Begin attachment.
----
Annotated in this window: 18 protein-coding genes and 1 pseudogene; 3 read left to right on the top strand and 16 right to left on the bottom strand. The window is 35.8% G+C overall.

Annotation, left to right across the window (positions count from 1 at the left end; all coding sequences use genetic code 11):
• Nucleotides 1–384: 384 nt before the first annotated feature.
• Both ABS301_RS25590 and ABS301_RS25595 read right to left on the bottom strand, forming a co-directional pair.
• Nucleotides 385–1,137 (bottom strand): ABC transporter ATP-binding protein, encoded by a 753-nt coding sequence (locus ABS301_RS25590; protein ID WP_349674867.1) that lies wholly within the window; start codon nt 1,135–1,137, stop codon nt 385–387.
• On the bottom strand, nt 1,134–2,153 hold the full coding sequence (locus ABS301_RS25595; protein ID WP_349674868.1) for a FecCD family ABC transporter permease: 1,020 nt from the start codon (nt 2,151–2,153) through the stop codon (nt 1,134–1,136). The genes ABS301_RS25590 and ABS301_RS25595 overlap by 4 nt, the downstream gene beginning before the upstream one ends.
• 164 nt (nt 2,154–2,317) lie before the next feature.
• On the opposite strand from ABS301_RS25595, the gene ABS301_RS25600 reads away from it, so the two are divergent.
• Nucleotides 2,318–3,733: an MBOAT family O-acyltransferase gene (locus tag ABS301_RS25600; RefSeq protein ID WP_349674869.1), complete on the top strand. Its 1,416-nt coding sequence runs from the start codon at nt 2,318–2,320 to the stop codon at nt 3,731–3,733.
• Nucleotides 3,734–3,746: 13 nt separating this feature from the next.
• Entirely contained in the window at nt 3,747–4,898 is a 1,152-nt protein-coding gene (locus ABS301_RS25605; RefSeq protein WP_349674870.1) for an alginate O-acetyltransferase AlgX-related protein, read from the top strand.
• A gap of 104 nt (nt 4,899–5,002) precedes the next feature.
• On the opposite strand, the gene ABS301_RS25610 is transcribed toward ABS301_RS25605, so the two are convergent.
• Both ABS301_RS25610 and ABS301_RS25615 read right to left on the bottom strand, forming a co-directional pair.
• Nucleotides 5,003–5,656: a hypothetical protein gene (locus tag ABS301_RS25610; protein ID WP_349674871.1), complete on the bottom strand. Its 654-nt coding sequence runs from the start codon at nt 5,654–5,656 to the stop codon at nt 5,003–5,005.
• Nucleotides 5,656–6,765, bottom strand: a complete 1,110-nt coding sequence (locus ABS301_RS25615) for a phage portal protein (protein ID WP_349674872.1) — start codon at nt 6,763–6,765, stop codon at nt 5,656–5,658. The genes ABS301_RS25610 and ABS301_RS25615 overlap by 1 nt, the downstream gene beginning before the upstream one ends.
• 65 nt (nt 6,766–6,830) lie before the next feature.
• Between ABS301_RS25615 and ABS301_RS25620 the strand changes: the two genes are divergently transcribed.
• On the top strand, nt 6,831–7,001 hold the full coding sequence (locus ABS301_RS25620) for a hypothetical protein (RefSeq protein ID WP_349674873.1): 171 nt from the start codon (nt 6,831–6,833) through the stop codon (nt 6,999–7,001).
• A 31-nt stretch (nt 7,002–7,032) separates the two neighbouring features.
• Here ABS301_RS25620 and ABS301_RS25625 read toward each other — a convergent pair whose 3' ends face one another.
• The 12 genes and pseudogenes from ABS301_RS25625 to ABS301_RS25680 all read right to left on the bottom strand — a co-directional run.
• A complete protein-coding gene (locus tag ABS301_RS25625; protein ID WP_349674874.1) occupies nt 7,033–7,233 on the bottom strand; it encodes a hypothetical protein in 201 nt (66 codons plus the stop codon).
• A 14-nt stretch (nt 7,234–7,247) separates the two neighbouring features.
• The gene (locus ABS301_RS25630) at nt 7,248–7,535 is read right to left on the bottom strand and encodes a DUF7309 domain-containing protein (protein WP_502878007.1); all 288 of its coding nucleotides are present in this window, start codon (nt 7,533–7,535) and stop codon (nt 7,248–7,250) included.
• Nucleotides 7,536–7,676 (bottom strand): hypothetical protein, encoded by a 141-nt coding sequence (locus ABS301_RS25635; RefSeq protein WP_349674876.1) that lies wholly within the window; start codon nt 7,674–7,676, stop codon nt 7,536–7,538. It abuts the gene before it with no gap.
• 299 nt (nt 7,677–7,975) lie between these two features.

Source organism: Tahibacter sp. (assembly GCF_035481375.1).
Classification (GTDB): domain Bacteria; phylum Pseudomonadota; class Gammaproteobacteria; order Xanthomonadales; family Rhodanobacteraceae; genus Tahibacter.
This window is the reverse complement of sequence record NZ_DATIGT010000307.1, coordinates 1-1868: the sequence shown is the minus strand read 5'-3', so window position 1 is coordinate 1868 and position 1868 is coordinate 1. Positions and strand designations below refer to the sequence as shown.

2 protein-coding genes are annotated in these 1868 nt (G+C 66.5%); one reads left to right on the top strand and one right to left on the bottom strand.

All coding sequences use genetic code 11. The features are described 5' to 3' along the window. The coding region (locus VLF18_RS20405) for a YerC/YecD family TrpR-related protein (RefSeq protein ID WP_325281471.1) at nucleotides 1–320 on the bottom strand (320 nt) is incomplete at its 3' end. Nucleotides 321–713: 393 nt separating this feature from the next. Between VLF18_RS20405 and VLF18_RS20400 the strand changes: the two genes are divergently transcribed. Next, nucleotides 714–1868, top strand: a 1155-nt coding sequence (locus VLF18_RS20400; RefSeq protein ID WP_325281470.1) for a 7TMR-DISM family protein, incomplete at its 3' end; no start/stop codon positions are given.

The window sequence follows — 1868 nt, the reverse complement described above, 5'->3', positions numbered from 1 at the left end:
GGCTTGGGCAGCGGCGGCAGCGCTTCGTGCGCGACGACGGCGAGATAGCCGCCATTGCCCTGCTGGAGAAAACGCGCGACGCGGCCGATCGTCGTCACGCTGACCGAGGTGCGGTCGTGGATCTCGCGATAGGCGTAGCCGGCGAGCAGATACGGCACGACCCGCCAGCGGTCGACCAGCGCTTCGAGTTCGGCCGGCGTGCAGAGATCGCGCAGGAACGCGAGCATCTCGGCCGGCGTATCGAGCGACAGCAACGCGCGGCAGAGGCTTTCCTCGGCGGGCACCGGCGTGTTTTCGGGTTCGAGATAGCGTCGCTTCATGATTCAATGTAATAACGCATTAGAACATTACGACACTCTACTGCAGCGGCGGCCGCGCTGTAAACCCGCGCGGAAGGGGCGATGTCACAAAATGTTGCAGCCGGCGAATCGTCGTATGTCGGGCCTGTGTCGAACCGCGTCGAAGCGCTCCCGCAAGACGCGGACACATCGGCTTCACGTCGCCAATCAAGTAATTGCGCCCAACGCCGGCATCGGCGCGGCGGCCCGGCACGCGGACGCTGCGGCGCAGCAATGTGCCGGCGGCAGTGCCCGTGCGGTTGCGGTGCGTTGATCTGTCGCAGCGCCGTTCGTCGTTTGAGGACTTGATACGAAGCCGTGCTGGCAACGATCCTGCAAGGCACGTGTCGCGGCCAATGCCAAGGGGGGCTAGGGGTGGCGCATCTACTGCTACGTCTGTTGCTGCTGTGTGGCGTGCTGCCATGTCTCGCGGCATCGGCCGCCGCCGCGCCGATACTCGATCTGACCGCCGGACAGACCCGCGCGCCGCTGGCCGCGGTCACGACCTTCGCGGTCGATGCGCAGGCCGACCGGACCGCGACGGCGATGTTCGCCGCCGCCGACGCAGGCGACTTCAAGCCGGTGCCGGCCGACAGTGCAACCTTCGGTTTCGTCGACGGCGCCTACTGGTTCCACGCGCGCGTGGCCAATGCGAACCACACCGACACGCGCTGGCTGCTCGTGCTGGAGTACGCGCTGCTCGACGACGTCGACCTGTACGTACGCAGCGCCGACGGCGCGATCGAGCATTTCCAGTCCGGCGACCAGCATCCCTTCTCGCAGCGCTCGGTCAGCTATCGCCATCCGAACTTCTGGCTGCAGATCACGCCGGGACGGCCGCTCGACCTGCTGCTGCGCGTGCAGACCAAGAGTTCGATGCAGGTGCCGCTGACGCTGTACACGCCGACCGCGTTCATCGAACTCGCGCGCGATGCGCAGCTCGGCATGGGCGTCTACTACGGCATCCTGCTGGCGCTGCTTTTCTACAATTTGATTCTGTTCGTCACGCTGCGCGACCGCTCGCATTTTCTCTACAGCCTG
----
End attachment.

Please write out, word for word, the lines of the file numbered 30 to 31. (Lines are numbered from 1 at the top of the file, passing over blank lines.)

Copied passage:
This window is the reverse complement of sequence record NZ_DATIGT010000307.1, coordinates 1-1868: the sequence shown is the minus strand read 5'-3', so window position 1 is coordinate 1868 and position 1868 is coordinate 1. Positions and strand designations below refer to the sequence as shown.

2 protein-coding genes are annotated in these 1868 nt (G+C 66.5%); one reads left to right on the top strand and one right to left on the bottom strand.